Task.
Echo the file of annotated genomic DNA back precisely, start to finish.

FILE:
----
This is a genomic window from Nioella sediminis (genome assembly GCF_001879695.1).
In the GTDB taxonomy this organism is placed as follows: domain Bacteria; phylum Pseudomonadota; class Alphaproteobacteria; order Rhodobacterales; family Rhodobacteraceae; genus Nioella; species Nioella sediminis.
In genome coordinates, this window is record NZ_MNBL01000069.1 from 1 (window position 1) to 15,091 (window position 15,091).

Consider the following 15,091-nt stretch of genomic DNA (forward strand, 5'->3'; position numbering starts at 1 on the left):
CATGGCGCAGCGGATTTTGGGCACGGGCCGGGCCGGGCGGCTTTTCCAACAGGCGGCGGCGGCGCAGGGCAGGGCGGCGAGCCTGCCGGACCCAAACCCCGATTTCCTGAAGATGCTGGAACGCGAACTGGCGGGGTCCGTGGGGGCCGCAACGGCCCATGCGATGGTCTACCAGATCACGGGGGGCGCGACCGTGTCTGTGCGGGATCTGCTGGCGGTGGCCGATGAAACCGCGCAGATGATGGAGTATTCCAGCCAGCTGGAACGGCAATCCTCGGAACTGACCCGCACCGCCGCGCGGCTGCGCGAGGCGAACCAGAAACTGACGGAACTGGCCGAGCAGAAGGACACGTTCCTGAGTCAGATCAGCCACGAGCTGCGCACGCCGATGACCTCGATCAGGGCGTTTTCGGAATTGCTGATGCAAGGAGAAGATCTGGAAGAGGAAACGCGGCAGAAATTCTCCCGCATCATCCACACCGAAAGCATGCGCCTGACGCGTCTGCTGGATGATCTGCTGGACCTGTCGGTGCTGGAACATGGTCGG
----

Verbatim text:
This is a genomic window from Nioella sediminis (genome assembly GCF_001879695.1).
In the GTDB taxonomy this organism is placed as follows: domain Bacteria; phylum Pseudomonadota; class Alphaproteobacteria; order Rhodobacterales; family Rhodobacteraceae; genus Nioella; species Nioella sediminis.
In genome coordinates, this window is record NZ_MNBL01000069.1 from 1 (window position 1) to 15,091 (window position 15,091).

Consider the following 15,091-nt stretch of genomic DNA (forward strand, 5'->3'; position numbering starts at 1 on the left):
CATGGCGCAGCGGATTTTGGGCACGGGCCGGGCCGGGCGGCTTTTCCAACAGGCGGCGGCGGCGCAGGGCAGGGCGGCGAGCCTGCCGGACCCAAACCCCGATTTCCTGAAGATGCTGGAACGCGAACTGGCGGGGTCCGTGGGGGCCGCAACGGCCCATGCGATGGTCTACCAGATCACGGGGGGCGCGACCGTGTCTGTGCGGGATCTGCTGGCGGTGGCCGATGAAACCGCGCAGATGATGGAGTATTCCAGCCAGCTGGAACGGCAATCCTCGGAACTGACCCGCACCGCCGCGCGGCTGCGCGAGGCGAACCAGAAACTGACGGAACTGGCCGAGCAGAAGGACACGTTCCTGAGTCAGATCAGCCACGAGCTGCGCACGCCGATGACCTCGATCAGGGCGTTTTCGGAATTGCTGATGCAAGGAGAAGATCTGGAAGAGGAAACGCGGCAGAAATTCTCCCGCATCATCCACACCGAAAGCATGCGCCTGACGCGTCTGCTGGATGATCTGCTGGACCTGTCGGTGCTGGAACATGGTCGG